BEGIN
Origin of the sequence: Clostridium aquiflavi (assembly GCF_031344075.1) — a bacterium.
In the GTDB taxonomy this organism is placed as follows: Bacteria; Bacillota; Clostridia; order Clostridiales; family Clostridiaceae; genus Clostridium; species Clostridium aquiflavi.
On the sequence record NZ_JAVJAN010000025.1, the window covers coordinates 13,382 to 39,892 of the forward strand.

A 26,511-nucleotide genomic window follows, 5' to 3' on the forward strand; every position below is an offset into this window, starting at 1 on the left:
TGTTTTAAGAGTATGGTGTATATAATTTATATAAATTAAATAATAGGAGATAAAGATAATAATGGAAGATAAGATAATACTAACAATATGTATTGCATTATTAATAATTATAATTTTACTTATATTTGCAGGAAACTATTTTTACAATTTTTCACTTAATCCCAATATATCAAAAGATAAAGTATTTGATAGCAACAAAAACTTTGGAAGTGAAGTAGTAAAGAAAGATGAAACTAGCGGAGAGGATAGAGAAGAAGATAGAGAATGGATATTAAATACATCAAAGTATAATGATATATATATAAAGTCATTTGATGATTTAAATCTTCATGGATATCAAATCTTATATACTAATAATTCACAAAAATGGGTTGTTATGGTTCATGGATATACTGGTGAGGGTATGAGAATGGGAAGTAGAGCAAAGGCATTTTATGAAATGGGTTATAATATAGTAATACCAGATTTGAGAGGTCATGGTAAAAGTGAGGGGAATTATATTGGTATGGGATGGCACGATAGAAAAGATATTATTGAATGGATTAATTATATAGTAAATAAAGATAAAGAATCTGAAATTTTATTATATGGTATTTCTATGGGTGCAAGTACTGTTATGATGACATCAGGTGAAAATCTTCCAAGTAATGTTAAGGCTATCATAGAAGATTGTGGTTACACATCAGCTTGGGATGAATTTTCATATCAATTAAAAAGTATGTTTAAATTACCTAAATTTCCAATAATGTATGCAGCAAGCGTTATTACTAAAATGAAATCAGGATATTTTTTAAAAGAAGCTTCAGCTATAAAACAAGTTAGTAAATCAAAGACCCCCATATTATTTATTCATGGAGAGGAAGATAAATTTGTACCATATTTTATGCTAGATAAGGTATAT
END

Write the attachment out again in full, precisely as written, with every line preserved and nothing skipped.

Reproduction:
Origin of the sequence: Clostridium aquiflavi (assembly GCF_031344075.1) — a bacterium.
In the GTDB taxonomy this organism is placed as follows: Bacteria; Bacillota; Clostridia; order Clostridiales; family Clostridiaceae; genus Clostridium; species Clostridium aquiflavi.
On the sequence record NZ_JAVJAN010000025.1, the window covers coordinates 13,382 to 39,892 of the forward strand.

A 26,511-nucleotide genomic window follows, 5' to 3' on the forward strand; every position below is an offset into this window, starting at 1 on the left:
TGTTTTAAGAGTATGGTGTATATAATTTATATAAATTAAATAATAGGAGATAAAGATAATAATGGAAGATAAGATAATACTAACAATATGTATTGCATTATTAATAATTATAATTTTACTTATATTTGCAGGAAACTATTTTTACAATTTTTCACTTAATCCCAATATATCAAAAGATAAAGTATTTGATAGCAACAAAAACTTTGGAAGTGAAGTAGTAAAGAAAGATGAAACTAGCGGAGAGGATAGAGAAGAAGATAGAGAATGGATATTAAATACATCAAAGTATAATGATATATATATAAAGTCATTTGATGATTTAAATCTTCATGGATATCAAATCTTATATACTAATAATTCACAAAAATGGGTTGTTATGGTTCATGGATATACTGGTGAGGGTATGAGAATGGGAAGTAGAGCAAAGGCATTTTATGAAATGGGTTATAATATAGTAATACCAGATTTGAGAGGTCATGGTAAAAGTGAGGGGAATTATATTGGTATGGGATGGCACGATAGAAAAGATATTATTGAATGGATTAATTATATAGTAAATAAAGATAAAGAATCTGAAATTTTATTATATGGTATTTCTATGGGTGCAAGTACTGTTATGATGACATCAGGTGAAAATCTTCCAAGTAATGTTAAGGCTATCATAGAAGATTGTGGTTACACATCAGCTTGGGATGAATTTTCATATCAATTAAAAAGTATGTTTAAATTACCTAAATTTCCAATAATGTATGCAGCAAGCGTTATTACTAAAATGAAATCAGGATATTTTTTAAAAGAAGCTTCAGCTATAAAACAAGTTAGTAAATCAAAGACCCCCATATTATTTATTCATGGAGAGGAAGATAAATTTGTACCATATTTTATGCTAGATAAGGTATAT